JP thinks the answer to bad politics is good politics, not no politics
A few minutes into Satyajit Ray’s Jalsaghar and there comes a moment that defines JP, Jayaprakash Narayan of the Lok Satta Party. The genial bhadralok, the sole audience, is enraptured by the raag being rendered to perfection by the sitarist sitting opposite. The bhadralok’s eyes are closed and his head is tilted, and he looks old and forlorn, just like his crumbling haveli. But he has music for company and he is unperturbed by the changing world around him, a world that will soon have no place for him. Unmindful, he listens, and listens, and the seconds turn to minutes as the musician, too, is lost in a world similar to the bhadralok’s, and then, all of a sudden, comes the defining moment. Eyes still shut, head still tilted, the bhadralok leaks out a whimper of appreciation, “Hmm”. And then the moment is gone, lost forever. That’s JP for you, lost in a world that no longer appreciates nuances, no longer demands that a politician never pander to the lowest common denominator, that there is always a moment for everyone, and victory or defeat, Government or Opposition, the ends never justify the means.
I say this with no malice towards Arvind Kejriwal, a contemporary of JP and founder of the Aam Aadmi Party “and like him a civil servant” but the truth is that JP could have been Kejriwal and he chose not to. It is an open secret: middle-class angst cannot find release, and its heroes glory, if they aren’t hoisted on the shoulders of the Anna Hazares of this world. There are hundreds and thousands of Angry Young Men in this land, all of them as articulate, as educated, as angry, as frustrated as Kejriwal” but none have got to where he has. Why? Because only the original had the foresight to climb onto non-middle class shoulders and grab a free ride.
Much has changed since those heydays of the Anna Movement you only have to revisit the articles, the speeches, the video clips, the tweets to realise that Kejriwal is not a patch on what he stood for two years ago. Every new day brings with it a new double-speak, a new broken promise, a new U-turn, a new same old story. This is understandable. When a man is artificially propelled to political stratosphere he loses not only gravity but also gravitas. JP has both in equal measure; well-grounded, well-versed. He thinks the answer to bad politics is good politics, not no politics. Where does that get him? He has shown himself to be an able administrator, a brilliant doctor who later topped the civil services and went on to plan and execute multi-sector reforms. He wants growth and prosperity, not populist, neo-communist stalemates. He wants FDI in retail, not farmer suicides.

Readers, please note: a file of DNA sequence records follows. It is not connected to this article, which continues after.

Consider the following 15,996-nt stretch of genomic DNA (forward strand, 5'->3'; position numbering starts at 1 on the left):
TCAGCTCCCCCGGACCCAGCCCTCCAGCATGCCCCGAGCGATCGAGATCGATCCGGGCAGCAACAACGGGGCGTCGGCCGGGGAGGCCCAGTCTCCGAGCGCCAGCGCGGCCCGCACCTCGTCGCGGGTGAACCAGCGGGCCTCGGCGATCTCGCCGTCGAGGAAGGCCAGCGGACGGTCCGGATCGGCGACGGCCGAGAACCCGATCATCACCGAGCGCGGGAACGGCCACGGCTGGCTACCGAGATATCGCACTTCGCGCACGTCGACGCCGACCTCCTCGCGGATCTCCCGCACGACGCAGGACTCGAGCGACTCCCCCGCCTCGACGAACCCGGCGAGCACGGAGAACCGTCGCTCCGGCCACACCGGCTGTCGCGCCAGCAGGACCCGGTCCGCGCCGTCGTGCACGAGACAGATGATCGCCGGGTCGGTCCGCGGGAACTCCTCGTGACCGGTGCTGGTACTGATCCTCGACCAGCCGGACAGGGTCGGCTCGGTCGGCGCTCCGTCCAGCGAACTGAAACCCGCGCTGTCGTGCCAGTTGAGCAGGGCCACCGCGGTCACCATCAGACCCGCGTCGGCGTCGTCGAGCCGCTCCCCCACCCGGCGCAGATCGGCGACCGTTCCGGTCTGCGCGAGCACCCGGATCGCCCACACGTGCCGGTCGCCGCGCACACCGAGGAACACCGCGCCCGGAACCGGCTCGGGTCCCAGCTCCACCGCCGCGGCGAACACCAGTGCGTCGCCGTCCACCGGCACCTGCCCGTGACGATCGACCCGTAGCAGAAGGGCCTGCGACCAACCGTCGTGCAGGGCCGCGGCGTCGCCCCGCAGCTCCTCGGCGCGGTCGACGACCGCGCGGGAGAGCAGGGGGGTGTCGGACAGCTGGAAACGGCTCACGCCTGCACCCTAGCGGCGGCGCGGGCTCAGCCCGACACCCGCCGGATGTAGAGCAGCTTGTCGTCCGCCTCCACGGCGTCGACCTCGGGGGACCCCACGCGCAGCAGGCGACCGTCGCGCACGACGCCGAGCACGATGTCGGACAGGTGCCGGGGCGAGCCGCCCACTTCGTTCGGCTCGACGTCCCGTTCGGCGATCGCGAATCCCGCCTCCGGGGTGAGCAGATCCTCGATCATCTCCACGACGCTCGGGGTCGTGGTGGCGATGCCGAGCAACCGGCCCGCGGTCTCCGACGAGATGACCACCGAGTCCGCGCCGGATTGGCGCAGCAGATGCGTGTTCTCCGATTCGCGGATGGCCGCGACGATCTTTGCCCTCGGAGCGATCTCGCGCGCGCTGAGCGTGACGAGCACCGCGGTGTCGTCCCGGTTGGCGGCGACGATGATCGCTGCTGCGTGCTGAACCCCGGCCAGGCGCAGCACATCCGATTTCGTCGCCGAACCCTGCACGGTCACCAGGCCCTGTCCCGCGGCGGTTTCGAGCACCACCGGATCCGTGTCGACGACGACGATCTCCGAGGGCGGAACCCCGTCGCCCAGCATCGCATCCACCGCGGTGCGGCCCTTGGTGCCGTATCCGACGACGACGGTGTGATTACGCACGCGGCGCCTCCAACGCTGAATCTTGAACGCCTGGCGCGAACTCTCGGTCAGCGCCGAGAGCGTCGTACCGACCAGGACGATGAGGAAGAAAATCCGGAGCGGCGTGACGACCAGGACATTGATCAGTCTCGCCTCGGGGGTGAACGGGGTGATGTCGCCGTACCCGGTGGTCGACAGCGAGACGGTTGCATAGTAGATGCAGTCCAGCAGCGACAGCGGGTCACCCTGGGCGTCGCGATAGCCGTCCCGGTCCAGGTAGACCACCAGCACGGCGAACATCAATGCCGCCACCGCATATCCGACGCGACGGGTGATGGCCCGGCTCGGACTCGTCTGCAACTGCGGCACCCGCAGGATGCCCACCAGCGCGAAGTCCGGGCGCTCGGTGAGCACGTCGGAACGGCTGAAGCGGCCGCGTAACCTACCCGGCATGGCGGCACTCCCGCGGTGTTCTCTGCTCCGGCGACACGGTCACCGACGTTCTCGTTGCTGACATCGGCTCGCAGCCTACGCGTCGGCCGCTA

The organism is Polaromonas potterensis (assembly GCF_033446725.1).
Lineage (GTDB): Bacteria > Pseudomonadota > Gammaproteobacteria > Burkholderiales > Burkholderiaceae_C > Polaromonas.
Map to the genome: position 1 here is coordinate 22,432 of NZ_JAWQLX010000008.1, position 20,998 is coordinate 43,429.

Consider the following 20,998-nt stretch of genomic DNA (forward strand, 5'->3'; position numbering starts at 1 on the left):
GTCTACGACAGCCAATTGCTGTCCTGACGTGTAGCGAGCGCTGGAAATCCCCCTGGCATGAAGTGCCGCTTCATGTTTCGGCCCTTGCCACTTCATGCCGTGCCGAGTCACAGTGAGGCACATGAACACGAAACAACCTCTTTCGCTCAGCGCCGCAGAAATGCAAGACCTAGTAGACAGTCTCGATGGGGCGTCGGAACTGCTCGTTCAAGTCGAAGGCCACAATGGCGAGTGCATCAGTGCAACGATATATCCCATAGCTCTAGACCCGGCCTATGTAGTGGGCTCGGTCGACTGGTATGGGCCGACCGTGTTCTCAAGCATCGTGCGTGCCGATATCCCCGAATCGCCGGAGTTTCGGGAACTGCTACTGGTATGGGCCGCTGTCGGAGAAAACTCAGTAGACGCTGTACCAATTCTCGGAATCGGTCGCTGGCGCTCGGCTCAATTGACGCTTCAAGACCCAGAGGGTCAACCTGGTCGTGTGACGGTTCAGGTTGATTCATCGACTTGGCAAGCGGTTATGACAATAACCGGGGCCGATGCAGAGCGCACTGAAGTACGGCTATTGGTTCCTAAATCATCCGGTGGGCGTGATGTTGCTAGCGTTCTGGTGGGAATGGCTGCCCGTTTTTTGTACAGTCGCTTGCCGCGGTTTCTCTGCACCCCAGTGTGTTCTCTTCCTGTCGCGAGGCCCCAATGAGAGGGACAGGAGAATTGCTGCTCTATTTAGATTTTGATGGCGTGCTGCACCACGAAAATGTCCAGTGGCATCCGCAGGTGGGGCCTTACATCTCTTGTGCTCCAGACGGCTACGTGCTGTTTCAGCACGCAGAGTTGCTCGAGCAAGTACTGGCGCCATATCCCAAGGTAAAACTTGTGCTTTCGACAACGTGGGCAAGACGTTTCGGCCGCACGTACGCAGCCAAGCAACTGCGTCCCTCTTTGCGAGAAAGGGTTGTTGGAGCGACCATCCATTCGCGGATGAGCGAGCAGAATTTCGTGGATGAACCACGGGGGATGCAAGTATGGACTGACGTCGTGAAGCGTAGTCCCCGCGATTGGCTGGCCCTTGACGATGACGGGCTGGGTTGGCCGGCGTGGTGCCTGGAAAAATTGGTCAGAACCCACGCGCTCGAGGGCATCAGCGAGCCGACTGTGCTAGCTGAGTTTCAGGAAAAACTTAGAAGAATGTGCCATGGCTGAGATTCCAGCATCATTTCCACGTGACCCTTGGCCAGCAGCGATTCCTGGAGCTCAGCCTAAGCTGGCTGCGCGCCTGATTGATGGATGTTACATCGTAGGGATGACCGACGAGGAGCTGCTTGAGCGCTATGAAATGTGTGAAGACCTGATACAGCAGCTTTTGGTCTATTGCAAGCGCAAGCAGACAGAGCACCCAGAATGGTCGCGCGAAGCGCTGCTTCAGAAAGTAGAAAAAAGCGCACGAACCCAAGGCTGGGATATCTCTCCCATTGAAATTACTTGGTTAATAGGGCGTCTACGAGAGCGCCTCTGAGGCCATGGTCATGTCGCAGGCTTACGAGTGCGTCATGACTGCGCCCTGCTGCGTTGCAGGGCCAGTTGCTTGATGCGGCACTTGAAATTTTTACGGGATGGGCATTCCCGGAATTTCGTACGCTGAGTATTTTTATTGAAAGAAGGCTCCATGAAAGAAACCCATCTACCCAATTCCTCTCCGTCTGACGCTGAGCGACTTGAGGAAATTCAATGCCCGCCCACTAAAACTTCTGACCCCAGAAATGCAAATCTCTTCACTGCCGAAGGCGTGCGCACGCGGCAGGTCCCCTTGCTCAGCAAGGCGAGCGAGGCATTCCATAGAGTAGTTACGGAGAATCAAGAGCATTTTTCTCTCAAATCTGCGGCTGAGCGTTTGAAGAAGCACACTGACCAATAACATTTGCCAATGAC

Where does that get him? He wants decentralisation, not the farcical cacophony of Poorn Swaraj. He wants judicial reforms and an end to corruption, not judicial name-calling and stifling bureaucracy. He wants thousands of Khemkas on the go, not anarchists on a rampage. Where does that get him? He wants to end crony capitalism, not begin an era of wild accusations and Licence Permit Raj. He wants to promote science, not veto nuclear energy and GM foods. Where does that get him? The answer is that it gets him nowhere. In a country where films are judged on their ability to break the 100 crore barrier, there is little space for Jalsaghar. We want to be duped by grand plans that promise us a utopia. We are out to make sense out of senselessness and let no one tell us it is impossible to do so. Self-flagellation is addictive.
Good politicians have eyes, they watch and learn. They spot a worthy competitor and want to be like him. Envy is a worthy attribute to have if one wants to improve; the theory of evolution also applies to politics. For India to do well in the coming years, someone has to spot JP. But he does not have the backing of Anna or the media. He does not squirm when called a cancer and an agent of Monsanto by an AAP leader. He does not make false or populist promises. He does not mind when a party claiming to fight corruption puts up a candidate against him. He does not accuse anyone. He does not want referendums or closing down of existing systems. Where does that get him? He does not care.
This article first appeared in Newsminute on June 19, 2014.